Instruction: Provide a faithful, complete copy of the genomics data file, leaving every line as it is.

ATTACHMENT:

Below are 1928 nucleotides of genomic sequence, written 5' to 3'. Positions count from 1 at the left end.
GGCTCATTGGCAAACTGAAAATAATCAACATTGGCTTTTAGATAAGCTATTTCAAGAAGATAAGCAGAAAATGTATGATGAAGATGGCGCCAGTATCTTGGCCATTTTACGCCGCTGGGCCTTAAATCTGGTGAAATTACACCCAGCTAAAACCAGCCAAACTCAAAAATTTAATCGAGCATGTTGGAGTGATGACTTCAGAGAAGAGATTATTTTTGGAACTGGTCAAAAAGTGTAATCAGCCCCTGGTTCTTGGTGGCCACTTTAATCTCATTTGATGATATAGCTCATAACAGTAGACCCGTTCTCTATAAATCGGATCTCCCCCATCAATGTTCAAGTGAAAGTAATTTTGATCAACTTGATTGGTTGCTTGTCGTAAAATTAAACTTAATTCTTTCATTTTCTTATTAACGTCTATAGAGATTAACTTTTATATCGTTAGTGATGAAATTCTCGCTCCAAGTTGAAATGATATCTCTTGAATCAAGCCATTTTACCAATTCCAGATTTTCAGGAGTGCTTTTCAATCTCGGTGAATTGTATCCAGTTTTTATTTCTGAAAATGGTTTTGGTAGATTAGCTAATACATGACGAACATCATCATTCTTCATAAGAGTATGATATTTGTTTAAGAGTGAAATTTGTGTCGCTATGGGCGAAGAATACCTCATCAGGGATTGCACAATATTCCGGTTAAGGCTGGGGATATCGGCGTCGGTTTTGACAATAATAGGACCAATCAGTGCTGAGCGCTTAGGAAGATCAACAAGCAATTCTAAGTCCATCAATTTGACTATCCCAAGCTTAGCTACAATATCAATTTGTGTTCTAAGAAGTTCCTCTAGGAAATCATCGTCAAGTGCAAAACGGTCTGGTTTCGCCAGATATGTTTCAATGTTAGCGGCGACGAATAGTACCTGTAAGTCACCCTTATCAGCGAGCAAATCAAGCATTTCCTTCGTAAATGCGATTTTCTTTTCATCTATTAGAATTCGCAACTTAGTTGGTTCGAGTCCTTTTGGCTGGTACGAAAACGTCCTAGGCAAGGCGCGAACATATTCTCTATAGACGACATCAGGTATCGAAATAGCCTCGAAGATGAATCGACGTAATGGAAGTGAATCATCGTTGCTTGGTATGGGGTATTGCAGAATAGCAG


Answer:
Below are 1928 nucleotides of genomic sequence, written 5' to 3'. Positions count from 1 at the left end.
GGCTCATTGGCAAACTGAAAATAATCAACATTGGCTTTTAGATAAGCTATTTCAAGAAGATAAGCAGAAAATGTATGATGAAGATGGCGCCAGTATCTTGGCCATTTTACGCCGCTGGGCCTTAAATCTGGTGAAATTACACCCAGCTAAAACCAGCCAAACTCAAAAATTTAATCGAGCATGTTGGAGTGATGACTTCAGAGAAGAGATTATTTTTGGAACTGGTCAAAAAGTGTAATCAGCCCCTGGTTCTTGGTGGCCACTTTAATCTCATTTGATGATATAGCTCATAACAGTAGACCCGTTCTCTATAAATCGGATCTCCCCCATCAATGTTCAAGTGAAAGTAATTTTGATCAACTTGATTGGTTGCTTGTCGTAAAATTAAACTTAATTCTTTCATTTTCTTATTAACGTCTATAGAGATTAACTTTTATATCGTTAGTGATGAAATTCTCGCTCCAAGTTGAAATGATATCTCTTGAATCAAGCCATTTTACCAATTCCAGATTTTCAGGAGTGCTTTTCAATCTCGGTGAATTGTATCCAGTTTTTATTTCTGAAAATGGTTTTGGTAGATTAGCTAATACATGACGAACATCATCATTCTTCATAAGAGTATGATATTTGTTTAAGAGTGAAATTTGTGTCGCTATGGGCGAAGAATACCTCATCAGGGATTGCACAATATTCCGGTTAAGGCTGGGGATATCGGCGTCGGTTTTGACAATAATAGGACCAATCAGTGCTGAGCGCTTAGGAAGATCAACAAGCAATTCTAAGTCCATCAATTTGACTATCCCAAGCTTAGCTACAATATCAATTTGTGTTCTAAGAAGTTCCTCTAGGAAATCATCGTCAAGTGCAAAACGGTCTGGTTTCGCCAGATATGTTTCAATGTTAGCGGCGACGAATAGTACCTGTAAGTCACCCTTATCAGCGAGCAAATCAAGCATTTCCTTCGTAAATGCGATTTTCTTTTCATCTATTAGAATTCGCAACTTAGTTGGTTCGAGTCCTTTTGGCTGGTACGAAAACGTCCTAGGCAAGGCGCGAACATATTCTCTATAGACGACATCAGGTATCGAAATAGCCTCGAAGATGAATCGACGTAATGGAAGTGAATCATCGTTGCTTGGTATGGGGTATTGCAGAATAGCAG